This blog is SUPER SUPER excited, because for the first time, after four years, we have a guest! I met Mr. Kobi Deutsch in the SQL Explore Convention held about two weeks ago. During a session we both took there, he mentioned something I wasn't aware and I thought maybe I'd bring it to you as well. So, I'm leaving the stage for Mr. Deutsch:
Sometimes, when we check the MDX requests in the Profiler, we see that there is a partition that was scanned and loaded into memory although it is not suppose to be touched at all.
How can we know why this happened?
We have to remember that for every partition in the cube there is a slice that defines its boundaries. These boundaries must be composed of one member or a range of members only. When we run a process, the boundaries of the partitions are set as the lowest member and the highest one.The values of these boundaries are saved in the internal values of that specific partition. If we want to see what these values are, we have to look in the folder for the problematic partition.
For exapmle in adventure works, the "FactFinance" partition
When we look inside of the INFO.XML file we get something like this
The values in the:
M_MININDEX and M_MAXINDEX
Are the parameters that we are looking for.
We can find out the original member value by using the function DATAID (MEMBER) in the MDX WINDOW in the Management Studio.
with member CurrencyId as dataid([Dim Currency].[Dim Currency].currentmember)
select [Dim Currency].[Dim Currency].members on 1
,CurrencyId on 0
from [Adventure Works DW]
The DATAID value and the member value are not same and when we give some range of members to the partitions it's not always the same in the DATAID members.
Also sometimes we have the "unknown" member that his DATAID value is always 1.
It's enough that we have even one record with an "unknown" member to break the boundaries of the partition and create a larger scan than what we expected.
For more details, please check a post by Mosha Pasumansky on Optimizing Partition Slices and an article by Chris Webb on Query Performance Tuning in SSAS.
On a related note, I would like to say the session both me and Mr. Deutsch attended was "Take Analysis Services to the Extreme" given by Mr. Itay Braun. I highly recommend you check Mr. Braun's slides and blog for further information on better understanding and tuning your cube.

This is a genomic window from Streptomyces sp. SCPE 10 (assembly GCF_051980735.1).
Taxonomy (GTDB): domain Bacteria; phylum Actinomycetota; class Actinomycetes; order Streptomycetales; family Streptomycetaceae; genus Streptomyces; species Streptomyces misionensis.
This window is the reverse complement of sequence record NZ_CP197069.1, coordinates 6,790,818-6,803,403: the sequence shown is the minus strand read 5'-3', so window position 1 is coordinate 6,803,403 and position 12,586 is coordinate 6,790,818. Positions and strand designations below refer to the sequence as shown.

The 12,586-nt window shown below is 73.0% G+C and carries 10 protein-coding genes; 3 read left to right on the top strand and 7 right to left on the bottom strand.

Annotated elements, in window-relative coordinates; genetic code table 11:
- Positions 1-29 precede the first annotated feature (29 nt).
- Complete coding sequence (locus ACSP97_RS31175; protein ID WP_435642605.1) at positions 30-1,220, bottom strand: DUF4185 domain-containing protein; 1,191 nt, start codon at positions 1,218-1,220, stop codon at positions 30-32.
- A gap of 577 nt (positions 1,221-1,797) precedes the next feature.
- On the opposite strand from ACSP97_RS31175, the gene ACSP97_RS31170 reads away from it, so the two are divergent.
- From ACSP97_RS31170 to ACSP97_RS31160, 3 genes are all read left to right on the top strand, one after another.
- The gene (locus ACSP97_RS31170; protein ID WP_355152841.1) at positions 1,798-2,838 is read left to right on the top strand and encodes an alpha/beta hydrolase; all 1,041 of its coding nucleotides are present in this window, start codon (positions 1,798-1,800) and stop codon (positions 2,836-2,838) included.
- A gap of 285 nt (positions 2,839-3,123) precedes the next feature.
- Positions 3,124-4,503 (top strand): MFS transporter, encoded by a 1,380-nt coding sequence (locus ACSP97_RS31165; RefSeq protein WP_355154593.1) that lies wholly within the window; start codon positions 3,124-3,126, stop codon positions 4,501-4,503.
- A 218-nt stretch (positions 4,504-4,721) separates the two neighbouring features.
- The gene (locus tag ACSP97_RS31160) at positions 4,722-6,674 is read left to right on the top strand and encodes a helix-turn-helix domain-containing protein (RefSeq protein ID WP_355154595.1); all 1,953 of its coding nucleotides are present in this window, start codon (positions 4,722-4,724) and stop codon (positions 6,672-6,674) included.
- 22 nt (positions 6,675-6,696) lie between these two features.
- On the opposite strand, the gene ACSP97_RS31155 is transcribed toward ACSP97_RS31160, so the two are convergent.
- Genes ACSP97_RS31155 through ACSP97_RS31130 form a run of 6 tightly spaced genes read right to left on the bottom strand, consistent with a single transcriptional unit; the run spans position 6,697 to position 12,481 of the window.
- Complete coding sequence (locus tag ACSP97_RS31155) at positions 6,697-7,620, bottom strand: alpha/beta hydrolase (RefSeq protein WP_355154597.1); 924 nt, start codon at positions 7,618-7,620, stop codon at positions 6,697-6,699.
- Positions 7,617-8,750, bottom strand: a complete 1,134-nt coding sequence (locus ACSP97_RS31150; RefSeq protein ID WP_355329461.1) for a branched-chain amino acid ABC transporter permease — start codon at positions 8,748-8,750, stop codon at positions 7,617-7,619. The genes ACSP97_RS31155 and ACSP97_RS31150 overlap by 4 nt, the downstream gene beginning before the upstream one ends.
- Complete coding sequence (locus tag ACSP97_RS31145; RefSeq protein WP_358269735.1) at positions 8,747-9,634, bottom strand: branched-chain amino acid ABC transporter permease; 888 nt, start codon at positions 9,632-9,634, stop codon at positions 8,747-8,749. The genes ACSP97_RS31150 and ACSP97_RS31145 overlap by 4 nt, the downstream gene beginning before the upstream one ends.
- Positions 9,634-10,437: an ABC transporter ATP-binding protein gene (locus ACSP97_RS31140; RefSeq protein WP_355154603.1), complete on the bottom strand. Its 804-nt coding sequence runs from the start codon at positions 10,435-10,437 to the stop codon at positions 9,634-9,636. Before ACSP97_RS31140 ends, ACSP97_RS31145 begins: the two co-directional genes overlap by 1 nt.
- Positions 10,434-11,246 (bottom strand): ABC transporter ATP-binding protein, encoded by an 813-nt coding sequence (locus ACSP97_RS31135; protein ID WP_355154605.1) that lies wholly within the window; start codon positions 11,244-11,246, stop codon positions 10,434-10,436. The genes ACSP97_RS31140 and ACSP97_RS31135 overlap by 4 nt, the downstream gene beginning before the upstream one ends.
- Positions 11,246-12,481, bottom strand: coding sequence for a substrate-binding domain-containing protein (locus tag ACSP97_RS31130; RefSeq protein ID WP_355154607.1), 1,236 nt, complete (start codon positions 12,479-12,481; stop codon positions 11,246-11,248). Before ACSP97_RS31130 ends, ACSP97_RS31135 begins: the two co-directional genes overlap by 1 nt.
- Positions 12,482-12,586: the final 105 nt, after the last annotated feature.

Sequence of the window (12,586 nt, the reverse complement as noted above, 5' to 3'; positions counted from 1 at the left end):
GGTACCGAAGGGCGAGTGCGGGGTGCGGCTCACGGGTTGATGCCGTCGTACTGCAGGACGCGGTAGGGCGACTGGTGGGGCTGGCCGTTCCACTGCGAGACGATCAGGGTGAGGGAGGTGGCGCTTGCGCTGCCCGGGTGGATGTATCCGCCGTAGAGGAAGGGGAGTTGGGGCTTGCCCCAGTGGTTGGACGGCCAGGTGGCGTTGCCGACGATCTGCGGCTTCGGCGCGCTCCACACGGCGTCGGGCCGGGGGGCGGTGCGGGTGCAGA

I recently opened a new project in SSAS 2008 R2. After finishing developing the cube, I deployed and processed it on the server. I got a really weird error message that meant, unfortunately enough, nothing to me:
"Key cannot be null. Parameter name: key"
So what's a girl to do? Well actually, I remember that every so often when I was developing a cube, I would have a problem with the data connection. The default I had defined for me when I opened a new connection was .Net Provider\SqlClient Data Provider.
And somehow the default definition would always create an error in the process of the cube...
So I decided to try that first. Changing the data connection to Native OLE DB\SQL Server Native Client 10.0.
Deploying and processing it worked. I love me a good short fix! :)
Update July 14th, 2011:
Another member in my team found this solution applicable to his problem. He had a connection string that was defined as: Native OLE DB\Microsoft OLE DB Provider for SQL Server. What he got was a process that gave him all the labels for all his members as "???" (question marks). That's even though right clicking the table in the DSV and chosing Explore data showed the Hebrew correctly. Locale Identifier was already set to 1037. I wondered if it was a matter of collation... no, it was redefining the data connection to Native OLE DB\SQL Server Native Client 10.0. I'm hoping for better error messages. One day...
Yes, you read it right, Service Pack 1 to SQL Server 2008 R2 was just released. This service pack (as ever) is a bundle of all the cumulative updates thus far for SQL Server 2008 R2. It includes, amongst others, the following things:DMVs for increased supportability
DAC Framework for improved database upgrades
Disk space control for PowerPivot
And while you're looking into the SQL Server 2008 R2 SP1 download, you can also check out the Denali CTP3 download as well (they've been busy as hell in that team lately ;))